The Bush administration announced Friday that it would seek to stabilize the financial sector by buying up the distressed mortgages that were at the heart of last week's market calamities. All the papers lead with their analysis of the plan, although details are still scant and questions abound. Treasury Secretary Henry Paulson had yet to formally present a formal proposal by the time the papers were put to bed, but he had briefed lawmakers on his plan via conference call.
According to the New York Times, the plan's goal is to restore stability by soaking up assets that aren't easily turned into cash, increasing the availability of capital. The Washington Post says the government will also look to insure money-market mutual funds, which currently comprise $3.5 trillion in investments, in order to maintain a ready supply of short-term funding for corporations. This aspect of the plan displeases bankers, who fear that insuring these funds will destabilize banks by luring away customers from savings accounts. The Los Angeles Times, however, reports that any money market insurance plan would most likely last for one year only.
The biggest question is what this plan, potentially the biggest government intervention in the market since the Great Depression, will cost. The WP says $500 billion. The NYT says possibly as much as $1 trillion. The LAT thinks the price tag could reach $2 trillion. That money wouldn't all be spent at once. It's unclear how many mortgages would be bought up and how quickly. The Wall Street Journal says the government would most likely use a reverse auction model, buying up cheaper properties first and so giving banks an incentive to offer them a deal. The paper worries, however, that if the government negotiates too aggressively it will only hurt banks further.
Stocks surged in anticipation of the plan on Friday, with the Dow Jones industrial average posting its "biggest back-to-back point gains in more than eight years," according to the LAT. Fridays' bump all but erased the losses sustained earlier in the week. Never the less, the NYT reports that investors are unhappy about new restrictions imposed in the wake of last week's chaos.
To different degrees, the papers all suggest that the biggest hurdle the plan will face is getting past Congress. Both Secretary Paulson and Federal Reserve Chairman Ben S. Bernanke have been leaning toward large-scale intervention for some time, according to the WP, but they didn't want to propose a plan only to have Congress reject it, spurring further panic in the market. But by Wednesday, says the WSJ, the two men felt they had no choice. Now they must hope that the urgency of last week's events will give their proposal the momentum it needs to quickly clear Congress.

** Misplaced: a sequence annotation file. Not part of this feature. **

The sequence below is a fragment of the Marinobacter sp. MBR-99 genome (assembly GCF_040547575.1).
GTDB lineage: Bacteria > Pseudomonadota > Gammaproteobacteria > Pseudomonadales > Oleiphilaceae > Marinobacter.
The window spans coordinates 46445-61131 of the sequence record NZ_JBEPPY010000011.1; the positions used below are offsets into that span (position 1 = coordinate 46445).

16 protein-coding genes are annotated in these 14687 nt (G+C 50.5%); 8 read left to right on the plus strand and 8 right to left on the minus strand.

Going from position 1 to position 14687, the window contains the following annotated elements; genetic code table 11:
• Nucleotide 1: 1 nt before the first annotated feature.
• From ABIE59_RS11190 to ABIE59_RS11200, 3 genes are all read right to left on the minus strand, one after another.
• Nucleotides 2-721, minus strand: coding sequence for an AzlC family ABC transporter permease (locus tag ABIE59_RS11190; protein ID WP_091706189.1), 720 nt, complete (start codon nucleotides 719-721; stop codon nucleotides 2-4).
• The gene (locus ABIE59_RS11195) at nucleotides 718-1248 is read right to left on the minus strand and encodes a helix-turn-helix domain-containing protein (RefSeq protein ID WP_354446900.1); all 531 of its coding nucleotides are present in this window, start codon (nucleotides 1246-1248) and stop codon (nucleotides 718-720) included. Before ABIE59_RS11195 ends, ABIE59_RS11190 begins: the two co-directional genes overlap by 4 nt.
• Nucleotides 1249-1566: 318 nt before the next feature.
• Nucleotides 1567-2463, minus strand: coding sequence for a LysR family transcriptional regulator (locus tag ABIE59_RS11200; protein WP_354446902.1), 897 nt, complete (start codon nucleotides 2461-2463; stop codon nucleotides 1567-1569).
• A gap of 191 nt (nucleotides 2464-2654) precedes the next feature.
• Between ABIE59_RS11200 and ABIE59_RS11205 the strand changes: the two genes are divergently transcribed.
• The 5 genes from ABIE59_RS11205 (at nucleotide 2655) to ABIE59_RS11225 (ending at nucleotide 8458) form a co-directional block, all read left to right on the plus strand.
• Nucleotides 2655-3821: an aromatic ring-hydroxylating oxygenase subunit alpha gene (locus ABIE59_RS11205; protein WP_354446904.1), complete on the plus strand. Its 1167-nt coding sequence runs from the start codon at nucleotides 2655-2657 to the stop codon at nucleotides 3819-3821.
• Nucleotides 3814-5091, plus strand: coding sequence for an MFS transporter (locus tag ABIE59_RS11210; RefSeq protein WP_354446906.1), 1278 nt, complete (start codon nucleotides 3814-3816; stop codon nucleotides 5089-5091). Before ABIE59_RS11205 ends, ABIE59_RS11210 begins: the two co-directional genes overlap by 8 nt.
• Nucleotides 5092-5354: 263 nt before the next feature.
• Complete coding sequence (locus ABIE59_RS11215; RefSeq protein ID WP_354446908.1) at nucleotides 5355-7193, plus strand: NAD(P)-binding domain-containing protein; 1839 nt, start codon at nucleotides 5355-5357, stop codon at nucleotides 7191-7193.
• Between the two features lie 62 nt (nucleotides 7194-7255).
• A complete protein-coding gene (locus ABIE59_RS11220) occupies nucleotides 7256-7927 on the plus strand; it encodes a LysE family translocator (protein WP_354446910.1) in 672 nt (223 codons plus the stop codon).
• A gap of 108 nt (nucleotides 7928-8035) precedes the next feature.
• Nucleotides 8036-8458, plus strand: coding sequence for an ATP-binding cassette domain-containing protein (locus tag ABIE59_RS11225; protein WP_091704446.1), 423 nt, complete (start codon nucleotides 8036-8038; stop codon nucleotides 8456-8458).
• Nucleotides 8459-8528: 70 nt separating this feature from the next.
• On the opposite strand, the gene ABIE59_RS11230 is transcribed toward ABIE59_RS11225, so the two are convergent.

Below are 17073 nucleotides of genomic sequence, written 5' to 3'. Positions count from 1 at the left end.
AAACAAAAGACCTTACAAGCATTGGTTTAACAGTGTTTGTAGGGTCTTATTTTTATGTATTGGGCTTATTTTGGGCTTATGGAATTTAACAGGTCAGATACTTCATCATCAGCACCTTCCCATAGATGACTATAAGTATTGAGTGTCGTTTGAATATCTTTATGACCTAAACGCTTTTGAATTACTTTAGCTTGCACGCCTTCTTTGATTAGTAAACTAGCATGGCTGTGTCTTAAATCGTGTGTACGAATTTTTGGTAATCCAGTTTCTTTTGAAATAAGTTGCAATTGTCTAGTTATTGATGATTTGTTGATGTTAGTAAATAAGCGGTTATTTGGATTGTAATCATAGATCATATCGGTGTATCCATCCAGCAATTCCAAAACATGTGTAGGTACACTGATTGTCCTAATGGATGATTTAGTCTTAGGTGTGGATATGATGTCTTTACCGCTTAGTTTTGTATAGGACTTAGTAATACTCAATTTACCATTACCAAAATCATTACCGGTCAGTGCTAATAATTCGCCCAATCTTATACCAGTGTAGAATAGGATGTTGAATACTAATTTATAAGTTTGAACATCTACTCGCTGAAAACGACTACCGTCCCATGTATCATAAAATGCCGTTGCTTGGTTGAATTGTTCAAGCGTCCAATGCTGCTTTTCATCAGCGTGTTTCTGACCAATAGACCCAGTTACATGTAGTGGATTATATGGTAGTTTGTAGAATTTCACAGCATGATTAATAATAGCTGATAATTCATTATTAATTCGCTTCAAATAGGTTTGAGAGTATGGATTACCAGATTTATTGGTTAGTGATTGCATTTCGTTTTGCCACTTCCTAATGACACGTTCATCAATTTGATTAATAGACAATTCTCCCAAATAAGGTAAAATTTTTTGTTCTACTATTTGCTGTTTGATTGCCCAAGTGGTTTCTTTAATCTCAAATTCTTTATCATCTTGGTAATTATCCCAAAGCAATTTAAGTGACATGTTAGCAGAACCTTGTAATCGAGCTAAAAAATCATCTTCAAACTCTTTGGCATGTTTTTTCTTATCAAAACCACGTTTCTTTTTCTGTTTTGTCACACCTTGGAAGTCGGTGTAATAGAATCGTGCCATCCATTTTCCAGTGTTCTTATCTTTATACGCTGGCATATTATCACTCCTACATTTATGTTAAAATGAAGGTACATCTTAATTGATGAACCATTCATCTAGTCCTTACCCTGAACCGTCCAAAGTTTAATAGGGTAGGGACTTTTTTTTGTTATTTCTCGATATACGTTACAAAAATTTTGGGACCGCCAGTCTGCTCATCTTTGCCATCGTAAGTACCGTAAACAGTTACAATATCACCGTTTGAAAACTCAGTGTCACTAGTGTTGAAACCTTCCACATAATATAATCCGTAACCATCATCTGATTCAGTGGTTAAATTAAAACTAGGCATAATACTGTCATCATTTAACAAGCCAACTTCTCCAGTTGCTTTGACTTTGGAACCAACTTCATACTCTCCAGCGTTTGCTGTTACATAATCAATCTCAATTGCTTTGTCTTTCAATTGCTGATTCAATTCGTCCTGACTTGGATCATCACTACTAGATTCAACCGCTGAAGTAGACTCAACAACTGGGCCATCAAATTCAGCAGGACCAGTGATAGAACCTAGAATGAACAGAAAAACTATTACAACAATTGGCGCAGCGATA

Still, as the NYT notes, the two parties are in no mood to cooperate six weeks before an election. Both sides also have plenty of misgivings about the proposal. Democrats worry it will only help wealthy financiers, and Republicans are concerned by the plan's price tag. Timing is also an issue: Lawmakers were planning on adjourning next Friday and staying in recess until after the November elections. Before they go, they'll face several other high-profile bills, including a resolution to continue funding the government past Oct. 1.
The WP uses the mortgage buyout as a news peg for its offlead analysis of President Bush's second term. The paper argues that the plan, which some Republicans say violates the tenets of small-government conservatism, is just the latest in a string of signs that Bush has become less ideologically rigid in his second term.
The LAT decides to use the current financial mess as a test of the leadership styles of Sens. Barack Obama and John McCain. The paper concludes that their responses closely mirror their campaign styles, with McCain looking to attack the problem head on and Obama deferring in hopes of building consensus.
The NYT gives Sen. Joe Biden a glowing review for his performance on the campaign trail last week but says his efforts are generating little notice. The paper says the Obama camp is now trying to reintroduce its VP pick to the nation after Sarah Palin grabbed the spotlight during the week of the Republican National Convention.
Meanwhile, inside the WP declares that Palin and McCain have created a "new way of campaigning" by touring the country together, instead of splitting up to cover more ground as most running mates do. Unfortunately, the paper doesn't do much to explain why the McCain camp has chosen to campaign this way. The paper says that women like Palin and that she draws a crowd, but she would do the same if she were touring alone. Is touring together more effective? If so, why do Obama and Biden travel separately? What is it about the McCain-Palin ticket that makes this arrangement preferable? The piece does say, "McCain likes having Palin along," but TP would hope there's more to the story than that.
The WP fronts coverage of a high-class fundraiser for second-hand retailer Goodwill. The story quickly turns into a look at how sales at thrifts shops have surged across the nation this year. The articles suggest that in hard times, even the well-to-do enjoy a bargain, and a growing recognition that second hand stores sometimes contain hidden treasures has only fueled the chain's popularity.
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